Ask McArdle: What’s your position on naps during office hours?

Also, stinky gym towels by the desk

(Peter Arkle)
(Peter Arkle)

What’s your position on naps during office hours?

Good question. I do not require much sleep. But an evening of merry-making can fatigue me. On these rare occasions, I kick my feet onto my desk, push my bowler over my eyes and pretend to be in deep thought until my ardour returns. Those in higher-pressure lines of work may choose to be more surreptitious; the Wall Street Journal recently revealed that some Barclays interns prefer to sneak to a lavatory stall to attempt a “toilet nap.” In the interests of reportage, I attempted one such nap with unpleasant results. Leaning backward resulted in the flushing mechanism jamming into my lower back. Hunching forward on my knees sent a message to my digestive tract that we had visited the washroom for a different purpose. Only leaning to one side provided any comfort, although it placed undo pressure on a single buttock. Even then, my nap was quickly interrupted by an intestinal eruption in the adjacent stall. Still, the Barclays interns’ instincts were good. Napping at work can indeed improve alertness, memory and mood, says Kimberly Cote, the president-elect of the Canadian Sleep Society. She says 10 to 20 minutes is an ideal doze to restore acuity while avoiding grogginess or “sleep drunkenness.” Cote recommends a “forward nap.” You might recognize it from grammar school as “putting your head down on your desk.” As Sheryl Sandberg has advised the world: sometimes success in business requires leaning in.

Can a fancy glass really make Coke taste better?

I’ve always preferred to consume my Coca-Cola and my whiskey in the same manner: straight from the bottle. I’m joshing…about the Scotch. A fine crystal tumbler pleases both the hand and the spirit, but it’s hard to improve upon a chilled glass bottle of cola with a freshly popped cap. You are correct to eye Riedel’s recent unveiling of a specialized Coca-Cola glass with suspicion. The Austrian glass-maker has been making fine stemware since 1756 and contends its curvaceous glass—it resembles a pint glass with pinched trousers—“captures the distinct spices, aroma and taste of Coca-Cola and creates a magical sensorial experience.” This is what Riedel does best: convince people they need more glassware. It began in the 1950s, when Claus Riedel customized glass shapes to purportedly direct wine to different areas of the tongue. His fat-bottomed Burgundy Grand Cru glass, launched in 1958, remains part of the company’s catalogue, joined by a rose-shaped rosé glass, an eyedropper-invoking vessel for sparkling wine, and on and on. The $20 Coke glass is the first designed by the company for a booze-free beverage (that is, if you dismiss water, which I always do). But the fancy glass rests on a dubious premise. While the shape of a glass can affect certain attributes—like how quickly a wine reacts with air or how easily one can inspect its clarity and colour—Gary Pickering, a professor of wine science at Brock University, tells me that most peer-reviewed studies find shape doesn’t matter much. That said, a good glass can improve the drinking experience in other ways. “Present an average wine in beautiful stemware, and the experience and perceived quality of the product is enhanced,” says Pickering. As for Coca-Cola, I contend its bottle is plenty beautiful.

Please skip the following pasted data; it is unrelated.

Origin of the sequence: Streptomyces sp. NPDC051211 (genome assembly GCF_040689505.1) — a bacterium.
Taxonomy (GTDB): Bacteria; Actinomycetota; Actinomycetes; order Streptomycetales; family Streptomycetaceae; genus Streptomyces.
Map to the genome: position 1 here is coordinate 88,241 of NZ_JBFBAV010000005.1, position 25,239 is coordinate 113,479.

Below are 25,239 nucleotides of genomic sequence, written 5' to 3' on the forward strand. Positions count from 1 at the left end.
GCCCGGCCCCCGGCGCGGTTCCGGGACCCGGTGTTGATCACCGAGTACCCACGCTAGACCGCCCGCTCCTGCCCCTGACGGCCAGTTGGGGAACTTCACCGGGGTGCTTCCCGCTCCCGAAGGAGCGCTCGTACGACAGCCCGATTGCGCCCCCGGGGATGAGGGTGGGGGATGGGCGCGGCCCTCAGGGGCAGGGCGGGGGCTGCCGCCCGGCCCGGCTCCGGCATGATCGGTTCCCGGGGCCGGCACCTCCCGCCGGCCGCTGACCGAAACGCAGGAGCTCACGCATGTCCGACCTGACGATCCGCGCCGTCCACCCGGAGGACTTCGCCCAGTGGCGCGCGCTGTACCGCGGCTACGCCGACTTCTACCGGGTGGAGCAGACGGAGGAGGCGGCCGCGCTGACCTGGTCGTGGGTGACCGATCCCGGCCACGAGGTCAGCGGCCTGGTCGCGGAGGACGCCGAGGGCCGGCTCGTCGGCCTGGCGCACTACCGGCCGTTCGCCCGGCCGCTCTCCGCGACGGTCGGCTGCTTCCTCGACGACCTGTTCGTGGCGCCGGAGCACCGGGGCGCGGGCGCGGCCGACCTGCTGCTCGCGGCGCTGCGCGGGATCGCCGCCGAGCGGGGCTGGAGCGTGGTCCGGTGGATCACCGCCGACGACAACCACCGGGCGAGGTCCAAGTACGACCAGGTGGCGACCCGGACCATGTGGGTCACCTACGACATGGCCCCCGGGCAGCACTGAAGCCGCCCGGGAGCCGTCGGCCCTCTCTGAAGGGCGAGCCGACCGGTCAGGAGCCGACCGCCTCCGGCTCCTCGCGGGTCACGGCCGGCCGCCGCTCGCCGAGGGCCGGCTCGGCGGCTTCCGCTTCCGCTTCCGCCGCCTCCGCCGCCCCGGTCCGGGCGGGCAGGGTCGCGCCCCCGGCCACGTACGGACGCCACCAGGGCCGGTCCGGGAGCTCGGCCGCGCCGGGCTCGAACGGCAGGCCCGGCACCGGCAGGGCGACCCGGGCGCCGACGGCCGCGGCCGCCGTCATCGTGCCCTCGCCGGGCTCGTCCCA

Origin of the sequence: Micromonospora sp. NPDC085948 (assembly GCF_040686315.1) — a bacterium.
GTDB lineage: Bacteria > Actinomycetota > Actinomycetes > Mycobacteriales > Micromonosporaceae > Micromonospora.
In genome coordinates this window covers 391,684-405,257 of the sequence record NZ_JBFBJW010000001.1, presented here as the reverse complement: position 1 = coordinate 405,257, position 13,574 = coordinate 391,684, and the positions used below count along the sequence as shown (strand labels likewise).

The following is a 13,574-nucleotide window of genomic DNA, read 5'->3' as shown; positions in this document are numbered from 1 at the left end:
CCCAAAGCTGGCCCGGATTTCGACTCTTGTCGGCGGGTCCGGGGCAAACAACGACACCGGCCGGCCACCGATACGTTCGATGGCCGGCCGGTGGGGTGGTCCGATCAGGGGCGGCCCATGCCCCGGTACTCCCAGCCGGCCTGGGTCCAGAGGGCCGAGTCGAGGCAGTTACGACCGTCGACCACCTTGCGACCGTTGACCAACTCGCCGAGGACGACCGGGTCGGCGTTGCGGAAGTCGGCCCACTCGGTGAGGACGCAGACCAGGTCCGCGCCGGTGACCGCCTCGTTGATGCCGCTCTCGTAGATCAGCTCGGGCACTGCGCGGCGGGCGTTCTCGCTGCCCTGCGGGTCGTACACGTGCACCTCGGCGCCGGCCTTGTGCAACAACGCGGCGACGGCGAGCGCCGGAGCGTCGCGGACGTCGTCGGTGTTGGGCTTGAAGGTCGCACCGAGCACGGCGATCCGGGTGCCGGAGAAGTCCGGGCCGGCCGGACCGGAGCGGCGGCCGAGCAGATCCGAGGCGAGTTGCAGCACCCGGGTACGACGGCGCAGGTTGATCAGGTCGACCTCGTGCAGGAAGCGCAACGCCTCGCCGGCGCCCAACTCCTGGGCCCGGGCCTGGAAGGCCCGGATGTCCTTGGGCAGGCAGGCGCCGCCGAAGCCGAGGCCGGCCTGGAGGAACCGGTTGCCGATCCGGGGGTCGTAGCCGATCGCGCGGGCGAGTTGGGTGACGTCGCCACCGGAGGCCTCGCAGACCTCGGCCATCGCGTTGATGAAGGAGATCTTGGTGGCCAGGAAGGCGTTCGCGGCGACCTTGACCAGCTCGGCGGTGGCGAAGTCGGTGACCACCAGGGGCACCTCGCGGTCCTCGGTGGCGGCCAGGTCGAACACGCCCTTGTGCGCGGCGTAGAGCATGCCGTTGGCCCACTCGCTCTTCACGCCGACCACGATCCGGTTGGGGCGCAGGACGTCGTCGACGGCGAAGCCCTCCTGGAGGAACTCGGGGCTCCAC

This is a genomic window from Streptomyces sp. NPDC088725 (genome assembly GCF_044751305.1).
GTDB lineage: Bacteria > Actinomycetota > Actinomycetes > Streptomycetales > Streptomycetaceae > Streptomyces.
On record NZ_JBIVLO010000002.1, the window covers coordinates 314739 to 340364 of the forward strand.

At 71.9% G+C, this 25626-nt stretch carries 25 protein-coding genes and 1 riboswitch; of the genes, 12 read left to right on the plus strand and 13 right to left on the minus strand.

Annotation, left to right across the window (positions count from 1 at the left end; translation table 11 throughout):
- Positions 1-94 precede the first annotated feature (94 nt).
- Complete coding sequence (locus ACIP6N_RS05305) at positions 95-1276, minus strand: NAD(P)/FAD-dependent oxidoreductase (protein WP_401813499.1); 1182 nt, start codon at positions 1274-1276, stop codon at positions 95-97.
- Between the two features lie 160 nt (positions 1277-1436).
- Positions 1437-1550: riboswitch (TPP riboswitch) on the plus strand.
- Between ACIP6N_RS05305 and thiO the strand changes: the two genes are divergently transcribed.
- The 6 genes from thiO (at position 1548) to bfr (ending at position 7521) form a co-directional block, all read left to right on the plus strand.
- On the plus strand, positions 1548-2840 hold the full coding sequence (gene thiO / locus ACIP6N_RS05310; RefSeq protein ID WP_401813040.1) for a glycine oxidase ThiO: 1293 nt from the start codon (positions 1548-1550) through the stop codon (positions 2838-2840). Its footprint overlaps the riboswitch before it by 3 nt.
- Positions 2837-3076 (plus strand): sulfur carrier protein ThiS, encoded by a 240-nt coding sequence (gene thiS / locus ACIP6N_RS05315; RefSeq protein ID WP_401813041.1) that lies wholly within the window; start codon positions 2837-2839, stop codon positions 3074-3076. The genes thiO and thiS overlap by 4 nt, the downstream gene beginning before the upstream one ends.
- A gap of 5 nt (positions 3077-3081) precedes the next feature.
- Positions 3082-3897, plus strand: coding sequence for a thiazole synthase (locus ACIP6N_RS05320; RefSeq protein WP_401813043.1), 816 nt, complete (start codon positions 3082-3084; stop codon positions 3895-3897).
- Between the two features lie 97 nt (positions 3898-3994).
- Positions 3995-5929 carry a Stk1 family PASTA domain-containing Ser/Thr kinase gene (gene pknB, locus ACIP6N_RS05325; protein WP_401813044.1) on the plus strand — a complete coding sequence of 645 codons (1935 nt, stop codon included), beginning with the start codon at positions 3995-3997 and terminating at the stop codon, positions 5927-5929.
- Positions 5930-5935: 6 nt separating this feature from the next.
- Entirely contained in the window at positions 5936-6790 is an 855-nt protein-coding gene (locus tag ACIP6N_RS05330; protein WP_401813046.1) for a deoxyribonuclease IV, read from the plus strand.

Why must my co-workers hang their stinky gym towels on the backs of their chairs?

Clearly they don’t realize it’s unwise to air their dirty laundry in public—especially when it is literal and not just cliché. Find a discrete location, like a forgotten coat closet, for such purposes.

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